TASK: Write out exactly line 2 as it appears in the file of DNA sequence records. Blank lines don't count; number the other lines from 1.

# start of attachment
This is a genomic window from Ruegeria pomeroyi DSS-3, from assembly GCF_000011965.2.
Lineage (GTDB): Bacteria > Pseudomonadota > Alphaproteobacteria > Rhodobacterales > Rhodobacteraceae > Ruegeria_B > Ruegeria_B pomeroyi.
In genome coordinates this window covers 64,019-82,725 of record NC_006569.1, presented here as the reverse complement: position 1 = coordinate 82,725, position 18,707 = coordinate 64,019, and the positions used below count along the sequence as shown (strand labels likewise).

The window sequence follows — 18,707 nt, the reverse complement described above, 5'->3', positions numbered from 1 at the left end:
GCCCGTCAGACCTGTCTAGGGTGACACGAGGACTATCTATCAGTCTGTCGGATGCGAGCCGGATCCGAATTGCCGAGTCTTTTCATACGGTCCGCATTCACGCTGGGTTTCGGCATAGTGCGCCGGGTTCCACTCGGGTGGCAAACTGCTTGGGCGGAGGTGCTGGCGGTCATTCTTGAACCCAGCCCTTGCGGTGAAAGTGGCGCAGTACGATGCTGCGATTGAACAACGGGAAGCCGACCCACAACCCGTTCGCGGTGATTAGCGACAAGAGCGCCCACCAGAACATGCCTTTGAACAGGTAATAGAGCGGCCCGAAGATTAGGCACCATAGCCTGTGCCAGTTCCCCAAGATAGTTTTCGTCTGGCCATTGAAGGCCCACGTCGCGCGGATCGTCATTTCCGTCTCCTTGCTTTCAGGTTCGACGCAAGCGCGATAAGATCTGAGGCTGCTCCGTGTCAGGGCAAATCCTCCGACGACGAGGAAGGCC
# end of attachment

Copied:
Lineage (GTDB): Bacteria > Pseudomonadota > Alphaproteobacteria > Rhodobacterales > Rhodobacteraceae > Ruegeria_B > Ruegeria_B pomeroyi.